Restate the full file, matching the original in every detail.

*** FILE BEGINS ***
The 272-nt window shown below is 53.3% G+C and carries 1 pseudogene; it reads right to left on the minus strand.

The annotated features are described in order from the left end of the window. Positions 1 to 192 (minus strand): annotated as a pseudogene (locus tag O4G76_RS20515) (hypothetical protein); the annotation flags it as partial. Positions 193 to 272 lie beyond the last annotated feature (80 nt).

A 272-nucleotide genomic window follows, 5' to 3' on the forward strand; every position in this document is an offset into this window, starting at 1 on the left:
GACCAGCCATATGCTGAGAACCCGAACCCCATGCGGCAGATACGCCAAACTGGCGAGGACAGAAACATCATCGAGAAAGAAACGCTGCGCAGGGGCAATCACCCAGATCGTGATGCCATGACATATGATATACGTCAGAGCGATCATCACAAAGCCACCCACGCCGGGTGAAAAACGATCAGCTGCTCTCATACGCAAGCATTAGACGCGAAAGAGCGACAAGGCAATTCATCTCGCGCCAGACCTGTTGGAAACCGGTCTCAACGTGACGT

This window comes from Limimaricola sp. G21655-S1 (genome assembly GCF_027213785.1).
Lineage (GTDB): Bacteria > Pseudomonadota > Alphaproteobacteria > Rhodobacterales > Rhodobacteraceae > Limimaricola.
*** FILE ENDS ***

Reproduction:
The 272-nt window shown below is 53.3% G+C and carries 1 pseudogene; it reads right to left on the minus strand.

The annotated features are described in order from the left end of the window. Positions 1 to 192 (minus strand): annotated as a pseudogene (locus tag O4G76_RS20515) (hypothetical protein); the annotation flags it as partial. Positions 193 to 272 lie beyond the last annotated feature (80 nt).

A 272-nucleotide genomic window follows, 5' to 3' on the forward strand; every position in this document is an offset into this window, starting at 1 on the left:
GACCAGCCATATGCTGAGAACCCGAACCCCATGCGGCAGATACGCCAAACTGGCGAGGACAGAAACATCATCGAGAAAGAAACGCTGCGCAGGGGCAATCACCCAGATCGTGATGCCATGACATATGATATACGTCAGAGCGATCATCACAAAGCCACCCACGCCGGGTGAAAAACGATCAGCTGCTCTCATACGCAAGCATTAGACGCGAAAGAGCGACAAGGCAATTCATCTCGCGCCAGACCTGTTGGAAACCGGTCTCAACGTGACGT

This window comes from Limimaricola sp. G21655-S1 (genome assembly GCF_027213785.1).
Lineage (GTDB): Bacteria > Pseudomonadota > Alphaproteobacteria > Rhodobacterales > Rhodobacteraceae > Limimaricola.